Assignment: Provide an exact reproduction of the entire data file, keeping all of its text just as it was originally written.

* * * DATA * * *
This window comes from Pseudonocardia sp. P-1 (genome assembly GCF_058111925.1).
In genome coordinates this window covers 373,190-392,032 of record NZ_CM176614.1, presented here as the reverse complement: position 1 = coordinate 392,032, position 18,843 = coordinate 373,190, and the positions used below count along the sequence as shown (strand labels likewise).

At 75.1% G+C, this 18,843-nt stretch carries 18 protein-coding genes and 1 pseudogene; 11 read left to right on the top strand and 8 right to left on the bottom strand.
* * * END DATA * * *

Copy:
This window comes from Pseudonocardia sp. P-1 (genome assembly GCF_058111925.1).
In genome coordinates this window covers 373,190-392,032 of record NZ_CM176614.1, presented here as the reverse complement: position 1 = coordinate 392,032, position 18,843 = coordinate 373,190, and the positions used below count along the sequence as shown (strand labels likewise).

At 75.1% G+C, this 18,843-nt stretch carries 18 protein-coding genes and 1 pseudogene; 11 read left to right on the top strand and 8 right to left on the bottom strand.